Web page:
Just a short post. I’m currently reading a book titled The Science of the Discworld IV (I highly recommend the series), and I just came across a passage that I thought you (the people who are likely to see this post) might find relevant.
That kind of thinking is said to be analytic. It may not come naturally, and its outcomes may not always be terribly comforting, but it’s possible. It has been the main path to today’s world, in which analytic thinking has become increasingly necessary for our survival. If you spend your time comfortably telling yourself that the world is what you want it to be, you will get some nasty surprises, and it may be too late to do anything about them. Unfortunately, the need to think analytically places a huge barrier between science and many human desires and beliefs that re-emerge in every generation. Battles scientists fondly imagined were won in the nineteenth century must continually be re-fought; rationality and evidence alone may not be enough to prevail.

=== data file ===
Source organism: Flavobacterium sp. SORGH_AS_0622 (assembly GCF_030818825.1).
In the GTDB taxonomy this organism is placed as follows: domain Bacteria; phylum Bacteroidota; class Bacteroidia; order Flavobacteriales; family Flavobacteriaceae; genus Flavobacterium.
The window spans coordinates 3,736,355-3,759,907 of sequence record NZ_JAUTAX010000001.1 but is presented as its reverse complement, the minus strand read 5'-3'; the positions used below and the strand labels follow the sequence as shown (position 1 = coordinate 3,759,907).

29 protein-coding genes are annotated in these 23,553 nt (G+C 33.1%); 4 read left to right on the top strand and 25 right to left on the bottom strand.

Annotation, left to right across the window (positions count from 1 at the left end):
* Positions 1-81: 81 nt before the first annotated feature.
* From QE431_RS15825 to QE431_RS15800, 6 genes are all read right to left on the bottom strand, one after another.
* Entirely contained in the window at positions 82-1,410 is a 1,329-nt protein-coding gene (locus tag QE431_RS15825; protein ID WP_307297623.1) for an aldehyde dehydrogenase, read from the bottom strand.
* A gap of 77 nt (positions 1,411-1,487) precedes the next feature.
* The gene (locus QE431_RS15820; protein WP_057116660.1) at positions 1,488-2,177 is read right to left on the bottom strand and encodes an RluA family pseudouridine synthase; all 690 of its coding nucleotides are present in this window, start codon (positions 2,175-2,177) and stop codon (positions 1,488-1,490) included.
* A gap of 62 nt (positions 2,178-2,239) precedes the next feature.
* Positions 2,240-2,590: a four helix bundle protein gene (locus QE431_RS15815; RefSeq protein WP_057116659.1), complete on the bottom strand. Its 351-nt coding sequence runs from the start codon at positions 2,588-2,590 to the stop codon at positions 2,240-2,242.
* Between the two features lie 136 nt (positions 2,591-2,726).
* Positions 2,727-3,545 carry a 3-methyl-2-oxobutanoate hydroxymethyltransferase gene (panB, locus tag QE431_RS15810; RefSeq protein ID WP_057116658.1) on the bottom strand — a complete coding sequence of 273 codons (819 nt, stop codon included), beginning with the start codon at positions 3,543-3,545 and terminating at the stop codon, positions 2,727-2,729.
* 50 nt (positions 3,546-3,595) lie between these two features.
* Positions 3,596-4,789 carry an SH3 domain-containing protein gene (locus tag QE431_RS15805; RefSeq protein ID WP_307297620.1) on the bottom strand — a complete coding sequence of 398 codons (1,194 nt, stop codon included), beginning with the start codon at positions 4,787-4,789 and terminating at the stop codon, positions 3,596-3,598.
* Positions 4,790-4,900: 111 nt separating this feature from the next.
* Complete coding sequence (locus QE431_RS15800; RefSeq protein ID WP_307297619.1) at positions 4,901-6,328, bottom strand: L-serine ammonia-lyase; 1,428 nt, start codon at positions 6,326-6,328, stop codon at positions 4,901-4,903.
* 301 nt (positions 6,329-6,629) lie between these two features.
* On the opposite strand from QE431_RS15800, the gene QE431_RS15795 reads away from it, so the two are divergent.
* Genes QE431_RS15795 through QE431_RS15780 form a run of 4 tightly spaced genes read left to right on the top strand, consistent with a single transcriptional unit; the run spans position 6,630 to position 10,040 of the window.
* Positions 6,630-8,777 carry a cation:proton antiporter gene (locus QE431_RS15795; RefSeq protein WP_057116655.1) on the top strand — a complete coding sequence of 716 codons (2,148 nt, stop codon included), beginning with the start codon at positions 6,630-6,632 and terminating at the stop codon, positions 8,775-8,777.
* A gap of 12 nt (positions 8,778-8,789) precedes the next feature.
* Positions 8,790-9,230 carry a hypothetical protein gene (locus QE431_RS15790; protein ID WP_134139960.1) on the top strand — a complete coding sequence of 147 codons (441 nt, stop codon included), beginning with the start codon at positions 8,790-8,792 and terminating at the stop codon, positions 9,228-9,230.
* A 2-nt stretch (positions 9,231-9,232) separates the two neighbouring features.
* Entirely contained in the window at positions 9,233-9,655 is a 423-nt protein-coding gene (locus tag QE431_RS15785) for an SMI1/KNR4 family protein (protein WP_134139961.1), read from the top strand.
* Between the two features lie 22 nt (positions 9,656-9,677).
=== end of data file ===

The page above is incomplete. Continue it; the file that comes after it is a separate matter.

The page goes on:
As I said, it’s a short post, and I don’t intend to taint the above words with my interpretation. Make of them what you will.
If you’re interested in the whole book, it’s book four in the Science of the Discworld series by Terry Pratchett, Ian Stewart, and Jack Cohen. The series effectively attempts to explain the Universe with chapters alternating between science [for the layperson], and a story in which our Universe was created by a magical accident at the Unseen University in Terry Pratchett’s Discworld.